Claudia rode Ralph at his first Event of 2018 in Ottawa, and while I totally enjoyed acting as groom (especially as Ralph and Claudia won their divison with fantastic performances in all three phases!), there was a certain something missing - the satisfaction that comes from getting out of my comfort zone, testing myself and my horse's training and successfully completing a competition. I am certainly not ready to compete again just yet. I wasn't overly worried about cross-country and felt I could likely manage that, but I was extremely anxious just WATCHING the stadium jumping (always my most nerve-wracking phase).
I do feel ready to dust a little rust off the jumping skills, so I will have a lesson and see how I feel. Part of me hopes I've been over-analyzing things to death and I'll be just fine, and the other part wonders if I'll start hyper-ventilating over a cross-rail! The only way to start is by starting, though - we'll begin with something easy, take 'the time it takes', and see where we end up. Ultimately, the main thing is to be connected to my horses and to enjoy them - what exactly that will look like a month, 6 months, or a year from now is yet to be determined!.
|I was nursing a low-grade headache, 7 stitches on my eybrow and a pretty total body ache after Ralph & I hit the dirt as a result of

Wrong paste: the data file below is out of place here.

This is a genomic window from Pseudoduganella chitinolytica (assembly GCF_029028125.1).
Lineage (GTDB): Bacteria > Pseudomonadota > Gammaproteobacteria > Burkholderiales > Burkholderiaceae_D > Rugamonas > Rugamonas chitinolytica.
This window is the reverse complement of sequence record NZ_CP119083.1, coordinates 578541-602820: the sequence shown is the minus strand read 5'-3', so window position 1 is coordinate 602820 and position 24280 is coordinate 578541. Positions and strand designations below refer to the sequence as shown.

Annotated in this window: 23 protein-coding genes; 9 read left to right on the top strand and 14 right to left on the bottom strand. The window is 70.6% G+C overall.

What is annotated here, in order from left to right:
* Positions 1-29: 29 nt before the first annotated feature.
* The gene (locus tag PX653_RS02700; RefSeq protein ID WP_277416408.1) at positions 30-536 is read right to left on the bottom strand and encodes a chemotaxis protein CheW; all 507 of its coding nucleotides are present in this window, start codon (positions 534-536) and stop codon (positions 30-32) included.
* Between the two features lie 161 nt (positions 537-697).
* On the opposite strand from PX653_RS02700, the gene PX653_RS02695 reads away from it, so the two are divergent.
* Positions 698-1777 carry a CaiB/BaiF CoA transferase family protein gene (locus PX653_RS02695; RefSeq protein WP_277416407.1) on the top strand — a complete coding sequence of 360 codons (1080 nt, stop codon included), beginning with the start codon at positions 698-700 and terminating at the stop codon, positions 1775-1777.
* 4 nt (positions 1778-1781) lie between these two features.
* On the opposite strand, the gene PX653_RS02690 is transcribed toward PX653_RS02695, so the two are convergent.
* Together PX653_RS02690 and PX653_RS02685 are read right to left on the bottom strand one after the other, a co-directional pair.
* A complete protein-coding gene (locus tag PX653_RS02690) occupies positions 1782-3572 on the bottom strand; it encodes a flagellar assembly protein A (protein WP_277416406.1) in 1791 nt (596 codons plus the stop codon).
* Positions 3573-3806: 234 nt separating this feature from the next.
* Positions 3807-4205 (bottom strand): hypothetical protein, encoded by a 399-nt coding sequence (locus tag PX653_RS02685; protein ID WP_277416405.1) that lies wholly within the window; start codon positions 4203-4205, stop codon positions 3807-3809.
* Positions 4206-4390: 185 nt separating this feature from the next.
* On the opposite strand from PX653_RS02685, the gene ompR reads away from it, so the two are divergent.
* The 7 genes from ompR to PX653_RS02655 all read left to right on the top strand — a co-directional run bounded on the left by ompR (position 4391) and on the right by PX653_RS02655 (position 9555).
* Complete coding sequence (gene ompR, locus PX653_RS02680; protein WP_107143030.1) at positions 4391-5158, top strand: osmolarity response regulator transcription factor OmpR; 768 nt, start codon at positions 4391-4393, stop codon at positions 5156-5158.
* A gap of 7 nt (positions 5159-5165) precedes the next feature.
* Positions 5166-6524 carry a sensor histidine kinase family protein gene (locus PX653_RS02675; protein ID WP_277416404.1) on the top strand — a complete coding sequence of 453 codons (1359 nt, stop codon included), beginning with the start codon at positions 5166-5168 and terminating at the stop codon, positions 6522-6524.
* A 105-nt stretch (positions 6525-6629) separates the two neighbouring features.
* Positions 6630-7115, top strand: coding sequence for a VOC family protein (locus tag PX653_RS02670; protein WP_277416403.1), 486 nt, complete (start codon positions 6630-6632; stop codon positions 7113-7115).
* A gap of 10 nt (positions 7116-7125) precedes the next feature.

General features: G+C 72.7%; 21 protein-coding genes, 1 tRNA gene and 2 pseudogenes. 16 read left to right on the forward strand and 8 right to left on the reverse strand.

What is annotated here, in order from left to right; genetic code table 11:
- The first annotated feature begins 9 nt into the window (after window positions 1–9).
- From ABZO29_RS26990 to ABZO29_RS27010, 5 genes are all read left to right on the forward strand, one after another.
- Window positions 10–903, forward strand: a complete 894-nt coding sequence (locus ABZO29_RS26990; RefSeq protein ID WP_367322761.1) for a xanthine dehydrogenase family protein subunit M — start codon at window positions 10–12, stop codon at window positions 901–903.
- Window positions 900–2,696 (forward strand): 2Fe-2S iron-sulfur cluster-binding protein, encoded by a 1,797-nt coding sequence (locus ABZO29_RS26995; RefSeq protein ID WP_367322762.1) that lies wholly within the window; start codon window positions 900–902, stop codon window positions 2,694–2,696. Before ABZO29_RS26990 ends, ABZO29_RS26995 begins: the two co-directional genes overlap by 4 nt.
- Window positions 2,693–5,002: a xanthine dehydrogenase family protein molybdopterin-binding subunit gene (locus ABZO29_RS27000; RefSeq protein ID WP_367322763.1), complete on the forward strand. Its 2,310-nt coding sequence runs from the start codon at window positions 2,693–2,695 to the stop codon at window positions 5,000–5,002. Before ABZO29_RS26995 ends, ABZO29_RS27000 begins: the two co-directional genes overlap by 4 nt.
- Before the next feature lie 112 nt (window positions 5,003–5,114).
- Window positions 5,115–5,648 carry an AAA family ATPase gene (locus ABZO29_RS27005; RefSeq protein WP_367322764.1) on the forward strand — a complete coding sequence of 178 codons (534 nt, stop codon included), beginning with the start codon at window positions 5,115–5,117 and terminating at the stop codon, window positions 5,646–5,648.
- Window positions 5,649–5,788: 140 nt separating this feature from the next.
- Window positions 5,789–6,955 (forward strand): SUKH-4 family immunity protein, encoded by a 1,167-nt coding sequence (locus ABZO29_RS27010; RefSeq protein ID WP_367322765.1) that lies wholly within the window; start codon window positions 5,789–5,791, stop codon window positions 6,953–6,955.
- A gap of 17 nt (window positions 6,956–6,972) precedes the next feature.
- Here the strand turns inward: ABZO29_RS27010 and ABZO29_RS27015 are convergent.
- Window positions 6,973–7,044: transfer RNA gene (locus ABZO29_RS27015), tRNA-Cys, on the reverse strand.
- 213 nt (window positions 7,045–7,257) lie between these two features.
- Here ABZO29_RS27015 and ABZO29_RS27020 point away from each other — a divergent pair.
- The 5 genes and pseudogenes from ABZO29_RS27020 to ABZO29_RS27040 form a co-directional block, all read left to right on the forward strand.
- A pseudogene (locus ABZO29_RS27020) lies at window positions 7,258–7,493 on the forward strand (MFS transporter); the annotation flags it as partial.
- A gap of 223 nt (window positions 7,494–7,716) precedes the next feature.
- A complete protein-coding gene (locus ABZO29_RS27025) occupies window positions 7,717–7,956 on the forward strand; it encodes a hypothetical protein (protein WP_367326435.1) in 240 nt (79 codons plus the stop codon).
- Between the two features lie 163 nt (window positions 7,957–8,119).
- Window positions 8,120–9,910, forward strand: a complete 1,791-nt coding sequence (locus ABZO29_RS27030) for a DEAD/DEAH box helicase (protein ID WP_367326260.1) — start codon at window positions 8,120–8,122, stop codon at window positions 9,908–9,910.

attempting a 5-stride jumping line in 4-and-a-smidge. Unfortunately, the back rail got tangled up in Ralph's front legs,
causing us to do a synchronized body slam.|
We were competing in the Upper Canada Derby - a sort of combination stadium jumping and cross-country competiton - at Oakhurst Farm near Ottawa. As I sat in the sand watching the blood drip into a puddle ('Where was THAT coming from?', I wondered), I made sure all my body parts still worked and then was mostly annoyed that I made that same mistake AGAIN. In the first round, Ralph really jumped well, but put in only four strides where he should have done five. In the second round, I was determined to fix the mistake, but apparently I didn't quite get the message through to my partner!
Ralph is a fairly big (for me), long horse who is challenging for me to reel in once he has lengthened out. I had been working hard on keeping his hind legs active without letting him get long, and he was jumping as well as he ever has, but he was also becoming a little bit cocky and figured he knew what he was doing - until he didn't.